BPO Basics and the Relevance of a Computer Science Degree

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    I’m attending the Gartner Symposium ITExpo 2005 in San Francisco this week, and I have some great data to share. But, until I have a chance to write that up, I wanted to clue you into last week’s issue of InfoWorld, which had three articles worth reading.

    First, Chad Dickerson, who writes, “CTO Connection,” offers a truly useful reminder regarding “The IT talent ‘crisis’.” He suggests that maybe the rapid decline in the number of US computer science students heralds nothing much at all. “Perhaps the stated lack of interest in computer-science degrees among freshmen has nothing to do with interest in IT and is more reflective of aggressive self-teaching, an approach to lifelong learning that seems to be essential to career success as an IT professional,” he says. As he points out, techies and their managers come from many areas of study.

    Second, “Tech Watch,” in the same issue, tackles the H-1B Visa issue by examining whether or not companies truly are at lack in being able to hire the kinds of candidates they need for their technical positions — or whether they’re using the visa program to dampen wages.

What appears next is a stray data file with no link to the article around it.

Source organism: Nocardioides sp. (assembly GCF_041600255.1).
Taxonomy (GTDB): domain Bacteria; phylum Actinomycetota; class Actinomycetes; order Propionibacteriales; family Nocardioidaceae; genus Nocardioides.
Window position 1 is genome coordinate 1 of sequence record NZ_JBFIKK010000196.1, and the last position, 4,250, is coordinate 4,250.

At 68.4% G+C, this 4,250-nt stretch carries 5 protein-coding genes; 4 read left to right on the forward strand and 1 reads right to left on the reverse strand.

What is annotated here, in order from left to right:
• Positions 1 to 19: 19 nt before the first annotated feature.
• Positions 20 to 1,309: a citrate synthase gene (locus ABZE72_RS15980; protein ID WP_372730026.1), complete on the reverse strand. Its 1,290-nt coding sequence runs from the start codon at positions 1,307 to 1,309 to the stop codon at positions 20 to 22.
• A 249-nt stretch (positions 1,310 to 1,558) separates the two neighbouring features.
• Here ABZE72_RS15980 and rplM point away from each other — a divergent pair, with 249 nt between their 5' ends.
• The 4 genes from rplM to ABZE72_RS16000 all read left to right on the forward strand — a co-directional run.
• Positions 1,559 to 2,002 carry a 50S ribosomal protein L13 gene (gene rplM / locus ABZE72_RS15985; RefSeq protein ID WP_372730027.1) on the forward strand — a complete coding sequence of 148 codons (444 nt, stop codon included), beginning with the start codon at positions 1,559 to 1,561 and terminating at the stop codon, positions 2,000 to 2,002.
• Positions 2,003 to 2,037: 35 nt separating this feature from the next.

Third, the cover story for the issue, “The New Business-Process Partnership,” gives a fairly thorough rundown on the basics of BPO — why it’s gaining steam and what’s being outsourced, as well as best practices (“Re-engineer first — don’t outsource an inefficient process”).

    A profile of an IBM BPO project for Marathon Oil quotes Marathon’s finance and accounting governance manager, Cal Leeke, as advising that organizations wait “a year before allowing a BPO provider to make any significant changes to your process.”

    One statement for which I heard a contradiction today at the Gartner event: Wipro’s CEO of Americas, Richard Garnick, is quoted as saying, “We see an emerging trend where customers are agnostic on the platform. They’ll come to us and say, ‘We need this output; it’s up to you what system you deploy to run on.’” The contradiction: One analyst cited the tale of an HR outsourcing initiative wherein the service provider implemented PeopleSoft while the rest of the organization was running SAP. The two systems posed a needless integration quagmire for the client.

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